ii (1600)


The respective rights of employer or employee may, of
course, be extended or limited by written agreement between

Simultaneous Reports Voluntarily Contributed.

There do not seem to have been any legal decisions deter-
mining the question in whom the copyright vests of news
items sent in simultaneously and in identical terms by an
outside contributor to several newspapers and paid for and
published by two or more of them ; and the Copyright Act,
1911, does not deal with the point. The practice is well
known and has long been recognised ; and it would seem
that each newspaper which pays for and uses such a news
item has a limited copyright in it (i.e., a right to restrain
other persons from copying it from its pages, but not a right
to restrain others from using it who have acquired the matter
direct from the author).

Identical Reports, etc., Supplied by News

News items, reports, articles, paragraphs, and other matter
supplied by a news agency to a large number of newspapers
are usually so supplied on conditions which make it clear
that the only right which is to pass is the right to use the
matter so supplied for the current or an early issue of the
newspaper. Presumably, however, the proprietor of a news-
paper taking and using such matter would be entitled to
prevent any person from actually copying it from his columns.
But he could not infer from its mere presence in another
newspaper that it had been copied from his columns.
Evidence of the fact would be necessary.

The same conditions apply to " serial rights " in stories,
which are arranged for almost invariably on conditions which
reserve the copyright in the author or his assignee.

Copying from other Newspapers.

There is no legal right, apart from a specific agreement
between the parties concerned, for one newspaper to copy


articles or parts of articles, news items or reports from any
other newspaper ; and the courts have refused to recognise
any custom to do so. The owner of the copyright is entitled
to restrain all such copying, even when the source is

This is subject to the right in commenting upon any inci-
dent, or criticising or calling attention to any argument or
expression of opinion in another newspaper, periodical, or
book, to make fair and reasonable quotations. But even this
use of the work of others must be bond fide, and the quotations
must be limited. A few introductory or supplemental
comments will not entitle one newspaper to set out the
whole or the bulk of an article taken, without consent, from
another newspaper.

Extracts from Books, etc.

The Copyright Act, 1911, expressly declares that "any
fair dealing with any work for the purpose of criticism, review,
or newspaper summary " is not an infringement of an author's
copyright. Quotations at such length as to make it
unnecessary for a reader to buy the book " reviewed " will
not be held to be " fair dealing."

Copyright in News.

It is sometimes said that there is no copyright in news.
In a strict sense, this is true : there is nb copyright in an
incident, an occurrence, an event. But there is copyright
in the form in which an incident, an occurrence, or an event
is described in words. It is the particular statement to
which copyright attaches. The facts may be otherwise
stated without infringement of copyright.

Even a list of names, for instance, a list of registered bills
of sale, or any other compilation, is protected where it is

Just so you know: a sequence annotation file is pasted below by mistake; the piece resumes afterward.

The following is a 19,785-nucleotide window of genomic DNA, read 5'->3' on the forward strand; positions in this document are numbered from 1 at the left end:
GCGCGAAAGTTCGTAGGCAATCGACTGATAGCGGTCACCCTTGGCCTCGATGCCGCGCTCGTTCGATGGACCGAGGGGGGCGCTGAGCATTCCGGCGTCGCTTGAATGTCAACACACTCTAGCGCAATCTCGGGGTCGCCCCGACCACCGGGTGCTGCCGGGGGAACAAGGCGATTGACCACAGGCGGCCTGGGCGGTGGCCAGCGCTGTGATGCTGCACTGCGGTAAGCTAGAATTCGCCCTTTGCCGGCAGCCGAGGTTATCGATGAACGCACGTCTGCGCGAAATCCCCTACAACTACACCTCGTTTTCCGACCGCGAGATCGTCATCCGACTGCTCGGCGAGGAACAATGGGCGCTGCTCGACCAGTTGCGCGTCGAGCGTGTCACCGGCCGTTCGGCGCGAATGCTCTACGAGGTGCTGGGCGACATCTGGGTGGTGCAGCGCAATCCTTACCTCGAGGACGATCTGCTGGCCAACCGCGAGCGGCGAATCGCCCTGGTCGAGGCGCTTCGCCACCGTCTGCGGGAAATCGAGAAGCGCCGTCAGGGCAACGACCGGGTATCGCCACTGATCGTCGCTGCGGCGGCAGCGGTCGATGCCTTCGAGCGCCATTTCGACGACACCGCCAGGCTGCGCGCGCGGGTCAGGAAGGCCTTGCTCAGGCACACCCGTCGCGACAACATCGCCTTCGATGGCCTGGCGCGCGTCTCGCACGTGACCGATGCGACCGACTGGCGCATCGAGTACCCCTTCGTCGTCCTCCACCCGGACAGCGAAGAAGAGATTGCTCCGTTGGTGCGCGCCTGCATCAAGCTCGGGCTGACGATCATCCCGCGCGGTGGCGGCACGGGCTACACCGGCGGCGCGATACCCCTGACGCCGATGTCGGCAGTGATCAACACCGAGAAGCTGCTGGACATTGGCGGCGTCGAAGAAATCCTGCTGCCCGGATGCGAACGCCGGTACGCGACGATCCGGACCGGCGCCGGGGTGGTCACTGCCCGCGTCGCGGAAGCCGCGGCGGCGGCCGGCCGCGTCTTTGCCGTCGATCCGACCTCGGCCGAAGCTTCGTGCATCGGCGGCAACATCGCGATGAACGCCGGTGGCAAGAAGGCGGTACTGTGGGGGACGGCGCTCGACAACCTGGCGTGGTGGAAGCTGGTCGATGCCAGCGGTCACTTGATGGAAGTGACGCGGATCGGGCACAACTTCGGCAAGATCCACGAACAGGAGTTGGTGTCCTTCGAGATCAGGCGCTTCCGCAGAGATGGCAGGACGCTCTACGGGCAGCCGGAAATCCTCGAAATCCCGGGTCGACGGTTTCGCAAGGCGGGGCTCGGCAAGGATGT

the result of the labour of the person claiming protection,
or of one of his paid servants, or has been acquired by him
by payment. Copyright attaches to it because it is an
original literary product.


Reports of cricket and other matches, and of races, etc.,
are in the same category. Even a cricket score obtained
by a reporter in the course of his duties, and telegraphed
by him to his newspaper, is protected. Anybody else who
obtains the same figures by personal inquiry can publish
them ; but he is not entitled to copy them from another



Disclosure of Contributor's Name.

IT has been held that where an action for libel is brought
against the proprietor or editor of a newspaper, and he
admits the publication of the words complained of, he can-
not be compelled to disclose the name of the writer, unless
it can be shown that the identity of the writer is a fact
material to some issue raised in the particular case before
the court. In most instances, the question is irrelevant.
The leading case on the point is that of Hennessy v. Wright,
which came before the Court of Appeal in 1888. In giving
judgment, Lord Esher made it clear that, in the opinion of
the court, the sole question was whether the comments
complained of were fair. " How can it be said," asked His
Lordship, " to depend upon the name of the persons who
gave the information, or whether they were acting maliciously ?
How can the names of the informants be important or in any
way effective upon the question whether the defendant's
comments are fair ? 1 cannot see how the knowledge of
those names would aid in solving that question. As to the
question whether the report is correct, how can the names
of infoimants affect the matter ? "

The decision has been followed in all similar cases since.
Disclosure has been refused, and the refusal has been upheld
by the courts where the information sought was the name
of the writer of either an article, a news-item, a report, or
a letter from a correspondent using a nom de plume.

Apart from legal proceedings or a threat of legal pro-
ceedings, a newspaper proprietor or editor should not dis-
close to third persons the names of contributors or corre-
spondents without the express consent of the latter. The
submission of an article or a letter without the actual name



of the writer attached to it implies a condition that the
name is not to be divulged.

Contributor's Right to " Norn de plume."

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Online LibraryAlfred BakerPitman's practical journalism; an introduction to every description of literary effort in association with newspaper production → online text (page 12 of 14)